Pleasure and mastery: Two kinds of activities are better than one

In this article, I discuss why it is important to include both pleasure and mastery activities in your routine. In my work as a Calgary psychologist and a Cochrane psychologist, I encourage my clients to have two types of activities in their spare-time routines--pleasure and mastery. Pleasure activities are enjoyable and relaxing ones which help you to de-stress and typically do not involve performing or being evaluated. These can be individual pleasure activities like meditation, listening to music, watching a movie or reading a novel. Pleasure activities can also include social interaction such as having coffee with a friend or going to a movie with a group. Mastery activities are those which entail performance of a task which requires use of your skills and talents.,,[more]

The prediction log: A tool to manage anxiety

In this article, I discuss how predicting negative events you may encounter and tracking those predictions can help you to manage the anxiety you experience in anticipation of these events. Difficulties in managing anxiety are rooted in negative thinking patterns known as cognitive distortions. These distortions skew our perceptions of events in a negative direction which is not consistent the available evidence. In anxiety, these distortions involve skewed perceptions regarding negative events which may occur in our lives in the near or distant future. There are two cognitive distortions which drive anxiety to uncomfortable levels in anticipation of these events—‘overestimating danger’ and ‘underestimating coping’...[more]

Your burnout prevention plan: Building R & R into your schedule at three levels

In this article, I discuss the importance of scheduling rest & relaxation into your life on a daily, weekly and longer-term basis. I always look forward to the Christmas holiday season. One reason is that I get a chance to spend time with family members who I don’t get to see during much of the year. A second reason is that it gives me time off to recharge my physical and emotional batteries by taking two weeks off from work. Although I love the work I do as a Calgary psychologist and a Cochrane psychologist, setting aside time for rest and relaxation is important in order for me to maintain my enjoyment of work and to perform at the high level which my clients expect of me in helping them...[more]

Three options to choose from when you’re in a difficult situation: Two good, one bad

In this article, I discuss the importance of being mindful of three options to choose from when you’re in the midst of difficult work and relationship situations as well as which of these options are preferred. In my work as a Calgary psychologist and a Cochrane psychologist, I often have clients dealing with ongoing difficult and stressful situations involving their work or their relationships. In my experience with these clients, I’ve concluded that it can be very helpful to be aware of three options in dealing with these difficult situations. I refer to these as Options A, B and C...[more]

Reduce self-injury behaviours by addressing what lies beneath them

In this article, I discuss ways to reduce non-suicidal self-injury behaviours by targeting the factors leading to the behaviours. It may seem puzzling to an observer that someone would regularly choose to harm themselves through behaviours such as cutting, burning or head-banging. In reality, self-injury behaviours often represent ways of coping with various life issues much as many people use drinking, drugs, gambling, sex and various eating disorder behaviours for this purpose...[more]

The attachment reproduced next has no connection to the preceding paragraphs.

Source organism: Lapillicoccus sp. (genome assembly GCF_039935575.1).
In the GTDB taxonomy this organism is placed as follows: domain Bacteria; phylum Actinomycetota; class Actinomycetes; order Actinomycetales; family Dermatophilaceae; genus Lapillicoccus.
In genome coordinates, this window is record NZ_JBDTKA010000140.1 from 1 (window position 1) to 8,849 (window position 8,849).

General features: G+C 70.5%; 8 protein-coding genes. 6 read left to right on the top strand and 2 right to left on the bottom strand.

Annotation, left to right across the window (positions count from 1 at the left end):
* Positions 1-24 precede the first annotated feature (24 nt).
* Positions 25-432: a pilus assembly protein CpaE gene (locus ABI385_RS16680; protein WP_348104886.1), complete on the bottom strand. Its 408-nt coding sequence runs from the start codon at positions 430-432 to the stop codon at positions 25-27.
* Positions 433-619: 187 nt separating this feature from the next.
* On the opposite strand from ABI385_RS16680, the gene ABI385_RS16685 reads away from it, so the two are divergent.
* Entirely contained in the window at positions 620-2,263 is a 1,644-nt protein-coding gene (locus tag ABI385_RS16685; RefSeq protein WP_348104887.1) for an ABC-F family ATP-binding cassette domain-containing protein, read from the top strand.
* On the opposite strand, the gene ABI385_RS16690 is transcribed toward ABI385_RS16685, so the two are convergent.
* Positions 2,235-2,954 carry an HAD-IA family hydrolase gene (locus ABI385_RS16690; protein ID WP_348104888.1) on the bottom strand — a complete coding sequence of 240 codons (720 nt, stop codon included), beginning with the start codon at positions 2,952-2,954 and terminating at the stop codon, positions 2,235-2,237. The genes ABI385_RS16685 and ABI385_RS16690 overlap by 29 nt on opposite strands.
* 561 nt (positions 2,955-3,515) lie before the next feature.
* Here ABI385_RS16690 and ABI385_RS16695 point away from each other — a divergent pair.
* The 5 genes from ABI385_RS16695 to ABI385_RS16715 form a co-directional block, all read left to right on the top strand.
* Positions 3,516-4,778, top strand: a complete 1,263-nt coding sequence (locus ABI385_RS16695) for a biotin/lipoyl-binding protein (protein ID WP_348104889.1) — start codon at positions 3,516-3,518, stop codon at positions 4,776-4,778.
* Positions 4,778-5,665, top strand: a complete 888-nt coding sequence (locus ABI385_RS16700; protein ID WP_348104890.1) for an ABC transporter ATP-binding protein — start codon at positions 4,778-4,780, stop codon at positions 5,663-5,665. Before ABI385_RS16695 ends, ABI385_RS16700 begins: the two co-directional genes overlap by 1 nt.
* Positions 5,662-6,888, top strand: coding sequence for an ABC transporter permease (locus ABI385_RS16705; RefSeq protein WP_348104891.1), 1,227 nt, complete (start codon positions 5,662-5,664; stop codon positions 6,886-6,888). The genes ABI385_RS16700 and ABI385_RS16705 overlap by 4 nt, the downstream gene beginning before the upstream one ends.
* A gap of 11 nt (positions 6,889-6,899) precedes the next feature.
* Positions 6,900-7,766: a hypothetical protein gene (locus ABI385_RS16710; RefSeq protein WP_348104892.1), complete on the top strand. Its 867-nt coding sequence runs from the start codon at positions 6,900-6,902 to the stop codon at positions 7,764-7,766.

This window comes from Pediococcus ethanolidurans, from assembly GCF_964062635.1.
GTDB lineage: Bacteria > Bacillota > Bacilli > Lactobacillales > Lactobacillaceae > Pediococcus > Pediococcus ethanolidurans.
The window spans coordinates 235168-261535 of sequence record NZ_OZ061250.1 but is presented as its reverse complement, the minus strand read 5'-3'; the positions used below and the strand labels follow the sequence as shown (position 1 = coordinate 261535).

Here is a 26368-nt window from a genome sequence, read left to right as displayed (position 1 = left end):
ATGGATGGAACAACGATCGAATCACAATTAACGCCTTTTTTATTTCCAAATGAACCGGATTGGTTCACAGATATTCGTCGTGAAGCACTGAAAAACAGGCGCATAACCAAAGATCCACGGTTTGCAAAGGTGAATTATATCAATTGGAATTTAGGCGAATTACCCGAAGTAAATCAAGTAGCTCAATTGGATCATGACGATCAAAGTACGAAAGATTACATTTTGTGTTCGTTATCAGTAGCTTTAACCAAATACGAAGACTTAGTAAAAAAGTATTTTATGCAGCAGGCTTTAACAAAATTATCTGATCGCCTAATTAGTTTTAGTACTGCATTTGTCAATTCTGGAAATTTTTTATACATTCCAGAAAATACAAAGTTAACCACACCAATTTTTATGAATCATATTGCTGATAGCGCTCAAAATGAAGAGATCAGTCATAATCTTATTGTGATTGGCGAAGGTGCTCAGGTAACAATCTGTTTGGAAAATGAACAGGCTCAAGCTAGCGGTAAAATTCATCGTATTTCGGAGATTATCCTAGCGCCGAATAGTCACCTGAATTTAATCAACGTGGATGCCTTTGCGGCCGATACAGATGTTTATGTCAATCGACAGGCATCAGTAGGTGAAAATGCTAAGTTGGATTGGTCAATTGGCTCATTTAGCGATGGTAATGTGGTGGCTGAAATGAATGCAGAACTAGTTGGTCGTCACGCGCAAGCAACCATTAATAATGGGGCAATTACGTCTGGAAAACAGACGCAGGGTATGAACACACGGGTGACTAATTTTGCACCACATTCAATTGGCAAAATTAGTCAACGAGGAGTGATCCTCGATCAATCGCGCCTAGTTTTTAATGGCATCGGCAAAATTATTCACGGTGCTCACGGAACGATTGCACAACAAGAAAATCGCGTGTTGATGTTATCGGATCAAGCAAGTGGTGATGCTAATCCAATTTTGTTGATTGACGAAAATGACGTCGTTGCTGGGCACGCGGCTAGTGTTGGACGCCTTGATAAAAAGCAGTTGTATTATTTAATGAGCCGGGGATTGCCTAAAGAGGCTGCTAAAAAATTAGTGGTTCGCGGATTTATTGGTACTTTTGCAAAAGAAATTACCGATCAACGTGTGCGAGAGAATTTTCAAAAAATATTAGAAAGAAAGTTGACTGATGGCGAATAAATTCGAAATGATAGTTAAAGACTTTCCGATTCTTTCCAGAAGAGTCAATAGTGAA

Work on yourself to improve your relationships…and vice versa

In this article, I discuss how you can benefit from the bidirectional relationship between individual and relationship well-being. In my work as a Calgary psychologist and a Cochrane psychologist, I encounter both individuals and couples as clients. Individuals typically have the goal of addressing an individual issue to improve their emotional well-being and I teach them skills from cognitive behavioural therapy (CBT) to help them in this endeavour. Couples usually have goals to improve their relationship well-being in various ways. To this end, I typically give them skills from Dr. John Gottman’s sound relationship house model to help them improve their relationship friendship and learn skills to discuss issues more constructively...[more]

Lessons from the holiday season: How to manage stress and have good relationships

As the Christmas holidays approach, in this article I discuss some lessons the festive season offers on how to manage stress effectively and have good relationships. Managing stress and having good relationships are two of the most common issues I help people address in my work as a Calgary psychologist and a Cochrane psychologist. As with every issue, there are specific strategies I encourage my clients to engage in to make progress...[more]

Managing stress: Two approaches are better than one

In this article, I discuss why using both problem-focused and self-focused approaches to manage stress is more effective than using only one of these approaches. One of the most basic concepts I try to convey to my clients is how to manage stress. Once you realize that effective stress management boils down to using two categories of approaches, what can seemingly be a daunting task becomes much easier...[more]

2016-11-09T12:03:47+00:00 By |Stress|0 Comments

Thought records: Great antidotes to ruminating

In this article, I discuss a tool you can use to feel better by changing your thinking when you’re dwelling on negative thoughts. If you’re like me, you sometimes find yourself ruminating—dwelling on negative thoughts which lead to you to feel upset. For example, you can ruminate on worrisome thoughts leading you to experience intense anxiety such as...[more]